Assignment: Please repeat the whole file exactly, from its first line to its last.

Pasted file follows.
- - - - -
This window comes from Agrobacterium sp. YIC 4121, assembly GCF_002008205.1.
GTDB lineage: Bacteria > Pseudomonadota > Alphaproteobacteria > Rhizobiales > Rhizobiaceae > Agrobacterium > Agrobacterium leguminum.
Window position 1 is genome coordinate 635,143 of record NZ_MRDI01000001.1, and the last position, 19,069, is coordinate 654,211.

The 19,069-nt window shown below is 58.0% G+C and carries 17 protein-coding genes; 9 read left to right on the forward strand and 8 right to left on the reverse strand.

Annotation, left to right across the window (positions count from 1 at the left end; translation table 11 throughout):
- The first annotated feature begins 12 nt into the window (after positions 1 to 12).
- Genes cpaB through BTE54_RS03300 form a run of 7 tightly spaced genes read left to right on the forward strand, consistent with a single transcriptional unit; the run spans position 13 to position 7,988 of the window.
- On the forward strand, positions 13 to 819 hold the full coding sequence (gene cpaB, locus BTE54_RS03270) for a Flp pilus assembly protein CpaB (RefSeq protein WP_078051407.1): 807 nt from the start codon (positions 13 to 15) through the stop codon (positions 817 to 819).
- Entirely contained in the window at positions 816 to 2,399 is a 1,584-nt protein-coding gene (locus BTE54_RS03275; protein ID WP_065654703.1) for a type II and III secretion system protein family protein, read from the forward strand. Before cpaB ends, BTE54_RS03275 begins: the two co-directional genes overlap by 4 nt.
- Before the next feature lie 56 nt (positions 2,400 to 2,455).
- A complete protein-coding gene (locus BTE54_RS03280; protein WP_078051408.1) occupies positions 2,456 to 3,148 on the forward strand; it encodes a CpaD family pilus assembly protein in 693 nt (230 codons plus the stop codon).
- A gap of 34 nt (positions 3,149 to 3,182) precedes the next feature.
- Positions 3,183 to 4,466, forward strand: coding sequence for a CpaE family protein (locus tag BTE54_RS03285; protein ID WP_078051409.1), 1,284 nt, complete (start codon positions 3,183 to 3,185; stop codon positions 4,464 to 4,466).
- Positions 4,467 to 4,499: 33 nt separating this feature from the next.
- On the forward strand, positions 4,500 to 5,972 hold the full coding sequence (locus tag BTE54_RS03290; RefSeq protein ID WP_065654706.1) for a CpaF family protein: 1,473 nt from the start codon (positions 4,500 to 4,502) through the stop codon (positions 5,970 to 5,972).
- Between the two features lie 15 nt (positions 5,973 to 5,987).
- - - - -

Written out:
This window comes from Agrobacterium sp. YIC 4121, assembly GCF_002008205.1.
GTDB lineage: Bacteria > Pseudomonadota > Alphaproteobacteria > Rhizobiales > Rhizobiaceae > Agrobacterium > Agrobacterium leguminum.
Window position 1 is genome coordinate 635,143 of record NZ_MRDI01000001.1, and the last position, 19,069, is coordinate 654,211.

The 19,069-nt window shown below is 58.0% G+C and carries 17 protein-coding genes; 9 read left to right on the forward strand and 8 right to left on the reverse strand.

Annotation, left to right across the window (positions count from 1 at the left end; translation table 11 throughout):
- The first annotated feature begins 12 nt into the window (after positions 1 to 12).
- Genes cpaB through BTE54_RS03300 form a run of 7 tightly spaced genes read left to right on the forward strand, consistent with a single transcriptional unit; the run spans position 13 to position 7,988 of the window.
- On the forward strand, positions 13 to 819 hold the full coding sequence (gene cpaB, locus BTE54_RS03270) for a Flp pilus assembly protein CpaB (RefSeq protein WP_078051407.1): 807 nt from the start codon (positions 13 to 15) through the stop codon (positions 817 to 819).
- Entirely contained in the window at positions 816 to 2,399 is a 1,584-nt protein-coding gene (locus BTE54_RS03275; protein ID WP_065654703.1) for a type II and III secretion system protein family protein, read from the forward strand. Before cpaB ends, BTE54_RS03275 begins: the two co-directional genes overlap by 4 nt.
- Before the next feature lie 56 nt (positions 2,400 to 2,455).
- A complete protein-coding gene (locus BTE54_RS03280; protein WP_078051408.1) occupies positions 2,456 to 3,148 on the forward strand; it encodes a CpaD family pilus assembly protein in 693 nt (230 codons plus the stop codon).
- A gap of 34 nt (positions 3,149 to 3,182) precedes the next feature.
- Positions 3,183 to 4,466, forward strand: coding sequence for a CpaE family protein (locus tag BTE54_RS03285; protein ID WP_078051409.1), 1,284 nt, complete (start codon positions 3,183 to 3,185; stop codon positions 4,464 to 4,466).
- Positions 4,467 to 4,499: 33 nt separating this feature from the next.
- On the forward strand, positions 4,500 to 5,972 hold the full coding sequence (locus tag BTE54_RS03290; RefSeq protein ID WP_065654706.1) for a CpaF family protein: 1,473 nt from the start codon (positions 4,500 to 4,502) through the stop codon (positions 5,970 to 5,972).
- Between the two features lie 15 nt (positions 5,973 to 5,987).